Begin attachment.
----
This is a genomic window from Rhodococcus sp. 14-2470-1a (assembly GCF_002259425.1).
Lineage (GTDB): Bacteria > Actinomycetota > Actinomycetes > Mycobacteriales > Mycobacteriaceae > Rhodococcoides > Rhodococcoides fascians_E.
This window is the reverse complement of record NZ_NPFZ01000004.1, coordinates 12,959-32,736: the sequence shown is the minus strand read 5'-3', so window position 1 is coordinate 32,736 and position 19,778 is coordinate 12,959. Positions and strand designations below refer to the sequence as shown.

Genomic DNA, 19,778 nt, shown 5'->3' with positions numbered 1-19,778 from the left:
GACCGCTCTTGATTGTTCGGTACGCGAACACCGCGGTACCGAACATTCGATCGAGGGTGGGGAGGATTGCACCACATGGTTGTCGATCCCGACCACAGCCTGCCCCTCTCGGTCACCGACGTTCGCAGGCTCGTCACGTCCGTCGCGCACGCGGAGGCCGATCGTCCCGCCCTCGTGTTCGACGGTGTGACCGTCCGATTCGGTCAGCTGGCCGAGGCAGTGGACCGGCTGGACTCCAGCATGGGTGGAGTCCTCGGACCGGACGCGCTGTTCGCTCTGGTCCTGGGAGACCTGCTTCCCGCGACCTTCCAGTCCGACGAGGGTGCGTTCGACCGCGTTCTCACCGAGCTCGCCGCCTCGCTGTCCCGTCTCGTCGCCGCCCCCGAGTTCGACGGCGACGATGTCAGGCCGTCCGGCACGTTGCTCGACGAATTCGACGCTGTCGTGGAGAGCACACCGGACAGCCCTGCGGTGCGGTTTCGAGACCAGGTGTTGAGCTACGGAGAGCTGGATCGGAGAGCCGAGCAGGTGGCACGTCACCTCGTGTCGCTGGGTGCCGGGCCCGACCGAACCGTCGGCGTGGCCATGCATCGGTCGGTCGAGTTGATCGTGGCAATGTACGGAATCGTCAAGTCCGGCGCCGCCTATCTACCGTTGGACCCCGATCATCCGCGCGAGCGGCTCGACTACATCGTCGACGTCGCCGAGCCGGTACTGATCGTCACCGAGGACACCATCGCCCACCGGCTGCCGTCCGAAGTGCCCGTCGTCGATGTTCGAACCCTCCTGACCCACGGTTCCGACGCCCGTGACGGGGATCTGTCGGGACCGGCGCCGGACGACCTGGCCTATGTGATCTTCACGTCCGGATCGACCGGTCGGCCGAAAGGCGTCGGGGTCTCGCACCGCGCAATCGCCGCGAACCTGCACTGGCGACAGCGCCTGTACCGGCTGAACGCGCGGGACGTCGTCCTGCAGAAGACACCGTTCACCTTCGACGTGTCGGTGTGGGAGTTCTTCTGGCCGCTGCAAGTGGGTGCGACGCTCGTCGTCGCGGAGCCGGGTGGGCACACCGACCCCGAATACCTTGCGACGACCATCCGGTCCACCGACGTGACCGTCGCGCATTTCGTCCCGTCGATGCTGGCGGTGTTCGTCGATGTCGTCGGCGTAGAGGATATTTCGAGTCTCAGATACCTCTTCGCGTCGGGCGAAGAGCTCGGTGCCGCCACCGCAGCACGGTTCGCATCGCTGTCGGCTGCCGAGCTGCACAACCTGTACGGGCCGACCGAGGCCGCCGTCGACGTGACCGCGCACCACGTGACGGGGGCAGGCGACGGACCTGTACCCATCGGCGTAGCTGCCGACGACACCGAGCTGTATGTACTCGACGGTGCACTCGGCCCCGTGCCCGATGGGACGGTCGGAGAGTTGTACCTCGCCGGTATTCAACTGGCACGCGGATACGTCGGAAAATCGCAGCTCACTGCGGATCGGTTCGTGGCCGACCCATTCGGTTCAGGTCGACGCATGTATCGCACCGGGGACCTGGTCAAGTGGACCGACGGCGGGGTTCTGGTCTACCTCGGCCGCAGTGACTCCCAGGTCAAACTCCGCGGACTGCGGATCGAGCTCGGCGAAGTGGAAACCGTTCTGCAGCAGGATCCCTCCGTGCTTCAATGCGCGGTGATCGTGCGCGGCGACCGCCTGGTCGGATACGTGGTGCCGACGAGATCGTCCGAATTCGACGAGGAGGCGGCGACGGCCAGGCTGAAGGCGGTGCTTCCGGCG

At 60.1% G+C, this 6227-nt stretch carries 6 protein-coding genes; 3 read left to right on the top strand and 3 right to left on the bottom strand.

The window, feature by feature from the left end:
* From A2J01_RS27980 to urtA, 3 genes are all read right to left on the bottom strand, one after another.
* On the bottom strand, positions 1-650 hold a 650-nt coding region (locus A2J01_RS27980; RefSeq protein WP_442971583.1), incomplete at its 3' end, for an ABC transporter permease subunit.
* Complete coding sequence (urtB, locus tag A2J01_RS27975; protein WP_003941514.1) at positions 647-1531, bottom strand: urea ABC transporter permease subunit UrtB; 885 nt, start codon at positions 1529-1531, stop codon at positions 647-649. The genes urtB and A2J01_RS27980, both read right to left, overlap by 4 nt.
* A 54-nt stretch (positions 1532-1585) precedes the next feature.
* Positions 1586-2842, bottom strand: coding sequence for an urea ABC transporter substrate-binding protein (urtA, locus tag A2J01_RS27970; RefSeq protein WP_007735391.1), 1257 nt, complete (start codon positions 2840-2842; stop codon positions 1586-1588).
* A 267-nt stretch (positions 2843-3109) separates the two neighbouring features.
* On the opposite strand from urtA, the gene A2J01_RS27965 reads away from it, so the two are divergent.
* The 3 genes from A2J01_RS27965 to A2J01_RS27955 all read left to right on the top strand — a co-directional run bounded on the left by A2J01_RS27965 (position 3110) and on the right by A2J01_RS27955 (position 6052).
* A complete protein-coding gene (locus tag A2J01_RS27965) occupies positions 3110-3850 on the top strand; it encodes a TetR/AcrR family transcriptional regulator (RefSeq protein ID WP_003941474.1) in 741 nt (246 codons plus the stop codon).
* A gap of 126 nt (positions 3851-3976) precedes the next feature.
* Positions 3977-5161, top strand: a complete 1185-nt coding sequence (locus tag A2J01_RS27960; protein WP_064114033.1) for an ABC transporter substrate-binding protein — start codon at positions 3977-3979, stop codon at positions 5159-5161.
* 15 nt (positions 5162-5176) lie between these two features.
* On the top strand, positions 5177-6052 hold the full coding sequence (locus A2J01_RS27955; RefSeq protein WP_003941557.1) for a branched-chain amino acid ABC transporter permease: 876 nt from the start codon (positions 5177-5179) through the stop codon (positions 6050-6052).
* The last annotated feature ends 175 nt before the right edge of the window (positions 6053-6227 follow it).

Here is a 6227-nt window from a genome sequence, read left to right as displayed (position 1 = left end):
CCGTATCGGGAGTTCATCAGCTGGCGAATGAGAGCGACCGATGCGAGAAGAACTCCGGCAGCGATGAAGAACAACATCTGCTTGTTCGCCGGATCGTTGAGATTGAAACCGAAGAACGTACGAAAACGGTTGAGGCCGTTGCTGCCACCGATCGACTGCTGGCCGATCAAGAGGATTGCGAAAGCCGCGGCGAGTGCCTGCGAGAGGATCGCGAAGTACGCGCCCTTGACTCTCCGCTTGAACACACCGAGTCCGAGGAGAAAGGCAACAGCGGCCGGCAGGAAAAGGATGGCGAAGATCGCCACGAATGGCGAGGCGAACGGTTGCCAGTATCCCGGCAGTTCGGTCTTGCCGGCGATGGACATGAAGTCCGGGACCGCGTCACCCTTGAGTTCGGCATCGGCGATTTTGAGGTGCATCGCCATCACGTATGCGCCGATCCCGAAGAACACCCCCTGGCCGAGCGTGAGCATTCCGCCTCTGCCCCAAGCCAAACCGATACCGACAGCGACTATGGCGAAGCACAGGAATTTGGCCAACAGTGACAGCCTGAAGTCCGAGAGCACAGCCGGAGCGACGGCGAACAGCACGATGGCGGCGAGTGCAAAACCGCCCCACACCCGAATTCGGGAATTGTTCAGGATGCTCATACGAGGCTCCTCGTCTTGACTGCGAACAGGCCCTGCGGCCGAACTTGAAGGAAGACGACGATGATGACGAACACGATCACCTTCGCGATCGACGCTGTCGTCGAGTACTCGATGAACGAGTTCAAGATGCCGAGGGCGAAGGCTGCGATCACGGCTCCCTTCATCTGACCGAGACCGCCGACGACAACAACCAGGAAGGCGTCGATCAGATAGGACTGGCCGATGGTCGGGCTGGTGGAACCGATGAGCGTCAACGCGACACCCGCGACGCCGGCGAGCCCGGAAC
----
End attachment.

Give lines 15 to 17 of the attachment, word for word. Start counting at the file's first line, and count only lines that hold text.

* The 3 genes from A2J01_RS27965 to A2J01_RS27955 all read left to right on the top strand — a co-directional run bounded on the left by A2J01_RS27965 (position 3110) and on the right by A2J01_RS27955 (position 6052).
* A complete protein-coding gene (locus tag A2J01_RS27965) occupies positions 3110-3850 on the top strand; it encodes a TetR/AcrR family transcriptional regulator (RefSeq protein ID WP_003941474.1) in 741 nt (246 codons plus the stop codon).
* A gap of 126 nt (positions 3851-3976) precedes the next feature.